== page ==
South Africans target xenophobic attacks on Nigerians
In the past week, South Africans have let there anger be known on the streets as at least five people were killed and 189 arrested during xenophobic attacks and looting in Johannesburg, Pretoria and elsewhere. The fallout from the outbreak of looting and violence that began on Sunday has been swift. Foreign nationals from countries including Zambia, Kenya, Ethiopia and Nigeria were targeted. Since then Nigeria has pulled out of the World Economic Forum conference happening this week in Cape Town and plans to recall its ambassador, the country’s foreign minister said Wednesday. The attacks have sparked a period of uncertainty as it has provided a basis for the rise of tensions between the 2 nations, that are the 2 largest economies in Africa. South African President Cyril Ramaphosa warned Tuesday that the spate of attacks could trigger violence against its citizens abroad. “The attacks on people who run businesses from foreign nationals is totally unacceptable,” Ramaphosa said. “There can be no justification whatsoever about what people are having a grievance over that they should go out and attack people from other countries because when they do so here, they should also know that fellow South Africans will be attacked in other countries,” the President said. However, it appears this apology will not be enough to resolve the issues that have arisen in the past weeks.
Nigerians attack South African businesses in retaliation
In what has fulfilled the worries of unrest caused by the xenophobic attacks, South African-owned businesses operating in Nigeria are being targeted with violence in retaliation for xenophobic attacks carried out against Africans working in South Africa. Amid a growing outcry about the attacks on many Nigerians living in South Africa, youths took to the streets Tuesday evening in some Nigerian cities to attack South African owned businesses. The offices of South Africa telecommunications giant MTN in the southwest city of Ibadan were set ablaze Tuesday while the company’s office in Uyo in the southeast was attacked by an angry crowd that vandalized properties, according to local newspaper reports. Furthermore, it appears geopolitical tensions have appeared between Nigeria and South Africa as the Nigerian government has indicated that it will take a tougher stance against South Africa if the current attacks on its citizens continued. The Nigerian government said it had drawn what it called ‘a red line’ with South Africa over the xenophobic attacks on Nigerians in the country. Onyeama spoke to journalists after meeting with the president. Buhari in Abuja also confirmed that Nigeria would recall her ambassador to South Africa over the matter for a briefing. “What is happening in South Africa is totally unacceptable. We will not accept it. Enough is enough, we’re going to have to address it once and for all,” he said. It is clear that the latest events have had a negative and possibly irreversible impact on Nigerian-South African relations.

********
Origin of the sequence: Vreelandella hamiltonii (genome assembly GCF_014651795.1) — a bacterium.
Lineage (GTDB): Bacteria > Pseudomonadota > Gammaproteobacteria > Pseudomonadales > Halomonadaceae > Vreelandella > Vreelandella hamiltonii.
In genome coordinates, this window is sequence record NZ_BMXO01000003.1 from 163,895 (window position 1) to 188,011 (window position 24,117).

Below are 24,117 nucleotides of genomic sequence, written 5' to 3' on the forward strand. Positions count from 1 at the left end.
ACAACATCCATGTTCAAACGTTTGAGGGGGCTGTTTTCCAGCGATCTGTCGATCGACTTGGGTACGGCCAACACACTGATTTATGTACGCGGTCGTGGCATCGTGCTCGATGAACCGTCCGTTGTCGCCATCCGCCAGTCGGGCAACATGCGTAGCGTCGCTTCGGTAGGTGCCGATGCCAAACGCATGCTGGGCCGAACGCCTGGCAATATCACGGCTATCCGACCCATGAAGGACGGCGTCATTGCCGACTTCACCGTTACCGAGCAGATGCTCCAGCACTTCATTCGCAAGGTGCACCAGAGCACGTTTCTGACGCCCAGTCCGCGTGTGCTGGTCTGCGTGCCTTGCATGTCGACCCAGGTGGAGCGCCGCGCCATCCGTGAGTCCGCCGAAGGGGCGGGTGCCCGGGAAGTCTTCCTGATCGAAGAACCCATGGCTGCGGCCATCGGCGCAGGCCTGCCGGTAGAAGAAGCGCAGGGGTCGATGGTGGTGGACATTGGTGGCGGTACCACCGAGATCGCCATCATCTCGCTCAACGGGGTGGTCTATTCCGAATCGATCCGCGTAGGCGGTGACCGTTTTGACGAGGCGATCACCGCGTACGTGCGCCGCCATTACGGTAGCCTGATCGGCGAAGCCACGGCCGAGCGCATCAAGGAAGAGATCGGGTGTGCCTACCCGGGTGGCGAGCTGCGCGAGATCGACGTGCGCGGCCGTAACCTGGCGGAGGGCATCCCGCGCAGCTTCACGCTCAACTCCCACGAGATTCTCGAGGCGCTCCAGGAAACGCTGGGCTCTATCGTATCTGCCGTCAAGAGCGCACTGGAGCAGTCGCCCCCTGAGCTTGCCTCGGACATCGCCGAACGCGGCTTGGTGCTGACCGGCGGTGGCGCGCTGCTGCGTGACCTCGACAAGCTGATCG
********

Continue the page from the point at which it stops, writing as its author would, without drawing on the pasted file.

Boko Haram’s involvement would lead to war
In another threat to the safety of the continent, it appears some Nigerians are calling on Boko Haram to take revenge on South Africa, and they have reportedly been observing the situation. As the situation intensifies between foreign nationals and locals in most parts of Gauteng, Nigerians have launched a revolt against what is being termed as xenophobic attacks, and are calling on the infamous terrorist group, Boko Haram, to “unleash revenge in South Africa.” Furthermore, the National Association of Nigerian Students (NANS) called for the South African government to either get a hold of the situation that’s been taking place in Gauteng or deal with the consequence of more than 120 South African companies in Nigeria being forced to close up shop. While the Nigerian government has not given any violent signals yet, the threat of way may appear to come from Boko Haram, as their involvement would be lethal.